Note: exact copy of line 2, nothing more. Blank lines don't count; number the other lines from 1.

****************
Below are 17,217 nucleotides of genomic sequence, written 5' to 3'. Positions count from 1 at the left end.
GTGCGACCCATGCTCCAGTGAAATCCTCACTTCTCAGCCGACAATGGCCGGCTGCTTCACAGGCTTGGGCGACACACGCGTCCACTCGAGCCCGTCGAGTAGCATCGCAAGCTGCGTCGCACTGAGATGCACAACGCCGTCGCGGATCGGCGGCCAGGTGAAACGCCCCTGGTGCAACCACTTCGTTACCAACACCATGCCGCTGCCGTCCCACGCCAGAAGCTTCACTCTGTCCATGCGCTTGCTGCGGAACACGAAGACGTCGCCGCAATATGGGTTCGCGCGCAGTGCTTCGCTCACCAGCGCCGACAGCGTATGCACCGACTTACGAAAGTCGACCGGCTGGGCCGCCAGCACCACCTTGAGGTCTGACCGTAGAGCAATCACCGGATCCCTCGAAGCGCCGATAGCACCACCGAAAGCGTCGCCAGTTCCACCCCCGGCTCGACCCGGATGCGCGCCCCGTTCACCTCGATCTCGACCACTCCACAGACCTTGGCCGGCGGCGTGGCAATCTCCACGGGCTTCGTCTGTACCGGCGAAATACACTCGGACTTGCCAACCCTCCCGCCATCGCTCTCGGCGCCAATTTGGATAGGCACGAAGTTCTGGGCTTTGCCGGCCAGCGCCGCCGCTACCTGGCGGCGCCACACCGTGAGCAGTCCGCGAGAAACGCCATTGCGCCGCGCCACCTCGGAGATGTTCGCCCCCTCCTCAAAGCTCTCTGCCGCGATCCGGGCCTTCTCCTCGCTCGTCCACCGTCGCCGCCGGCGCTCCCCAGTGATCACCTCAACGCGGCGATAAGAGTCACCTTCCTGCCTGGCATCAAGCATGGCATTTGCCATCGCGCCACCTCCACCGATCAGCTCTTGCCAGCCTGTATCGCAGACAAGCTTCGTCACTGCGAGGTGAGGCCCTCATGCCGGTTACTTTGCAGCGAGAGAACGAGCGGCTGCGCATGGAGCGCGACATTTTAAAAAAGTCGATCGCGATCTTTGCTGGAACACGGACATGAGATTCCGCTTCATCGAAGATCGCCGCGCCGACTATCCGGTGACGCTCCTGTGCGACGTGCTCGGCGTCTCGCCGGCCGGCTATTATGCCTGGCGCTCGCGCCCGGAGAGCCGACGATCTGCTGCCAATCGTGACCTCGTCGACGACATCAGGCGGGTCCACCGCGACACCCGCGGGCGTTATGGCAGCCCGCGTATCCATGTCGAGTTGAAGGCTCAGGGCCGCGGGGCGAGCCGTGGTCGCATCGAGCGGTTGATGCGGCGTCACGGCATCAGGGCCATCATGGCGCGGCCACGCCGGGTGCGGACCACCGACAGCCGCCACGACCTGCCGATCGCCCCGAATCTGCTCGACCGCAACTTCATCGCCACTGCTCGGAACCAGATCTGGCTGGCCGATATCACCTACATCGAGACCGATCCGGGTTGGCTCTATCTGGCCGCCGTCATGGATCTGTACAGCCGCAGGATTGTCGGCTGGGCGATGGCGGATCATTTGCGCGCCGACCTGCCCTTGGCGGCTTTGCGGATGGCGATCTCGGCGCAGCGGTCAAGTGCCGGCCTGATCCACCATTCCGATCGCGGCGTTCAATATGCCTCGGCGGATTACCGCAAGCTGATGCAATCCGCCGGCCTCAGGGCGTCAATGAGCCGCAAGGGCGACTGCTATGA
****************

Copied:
GTGCGACCCATGCTCCAGTGAAATCCTCACTTCTCAGCCGACAATGGCCGGCTGCTTCACAGGCTTGGGCGACACACGCGTCCACTCGAGCCCGTCGAGTAGCATCGCAAGCTGCGTCGCACTGAGATGCACAACGCCGTCGCGGATCGGCGGCCAGGTGAAACGCCCCTGGTGCAACCACTTCGTTACCAACACCATGCCGCTGCCGTCCCACGCCAGAAGCTTCACTCTGTCCATGCGCTTGCTGCGGAACACGAAGACGTCGCCGCAATATGGGTTCGCGCGCAGTGCTTCGCTCACCAGCGCCGACAGCGTATGCACCGACTTACGAAAGTCGACCGGCTGGGCCGCCAGCACCACCTTGAGGTCTGACCGTAGAGCAATCACCGGATCCCTCGAAGCGCCGATAGCACCACCGAAAGCGTCGCCAGTTCCACCCCCGGCTCGACCCGGATGCGCGCCCCGTTCACCTCGATCTCGACCACTCCACAGACCTTGGCCGGCGGCGTGGCAATCTCCACGGGCTTCGTCTGTACCGGCGAAATACACTCGGACTTGCCAACCCTCCCGCCATCGCTCTCGGCGCCAATTTGGATAGGCACGAAGTTCTGGGCTTTGCCGGCCAGCGCCGCCGCTACCTGGCGGCGCCACACCGTGAGCAGTCCGCGAGAAACGCCATTGCGCCGCGCCACCTCGGAGATGTTCGCCCCCTCCTCAAAGCTCTCTGCCGCGATCCGGGCCTTCTCCTCGCTCGTCCACCGTCGCCGCCGGCGCTCCCCAGTGATCACCTCAACGCGGCGATAAGAGTCACCTTCCTGCCTGGCATCAAGCATGGCATTTGCCATCGCGCCACCTCCACCGATCAGCTCTTGCCAGCCTGTATCGCAGACAAGCTTCGTCACTGCGAGGTGAGGCCCTCATGCCGGTTACTTTGCAGCGAGAGAACGAGCGGCTGCGCATGGAGCGCGACATTTTAAAAAAGTCGATCGCGATCTTTGCTGGAACACGGACATGAGATTCCGCTTCATCGAAGATCGCCGCGCCGACTATCCGGTGACGCTCCTGTGCGACGTGCTCGGCGTCTCGCCGGCCGGCTATTATGCCTGGCGCTCGCGCCCGGAGAGCCGACGATCTGCTGCCAATCGTGACCTCGTCGACGACATCAGGCGGGTCCACCGCGACACCCGCGGGCGTTATGGCAGCCCGCGTATCCATGTCGAGTTGAAGGCTCAGGGCCGCGGGGCGAGCCGTGGTCGCATCGAGCGGTTGATGCGGCGTCACGGCATCAGGGCCATCATGGCGCGGCCACGCCGGGTGCGGACCACCGACAGCCGCCACGACCTGCCGATCGCCCCGAATCTGCTCGACCGCAACTTCATCGCCACTGCTCGGAACCAGATCTGGCTGGCCGATATCACCTACATCGAGACCGATCCGGGTTGGCTCTATCTGGCCGCCGTCATGGATCTGTACAGCCGCAGGATTGTCGGCTGGGCGATGGCGGATCATTTGCGCGCCGACCTGCCCTTGGCGGCTTTGCGGATGGCGATCTCGGCGCAGCGGTCAAGTGCCGGCCTGATCCACCATTCCGATCGCGGCGTTCAATATGCCTCGGCGGATTACCGCAAGCTGATGCAATCCGCCGGCCTCAGGGCGTCAATGAGCCGCAAGGGCGACTGCTATGA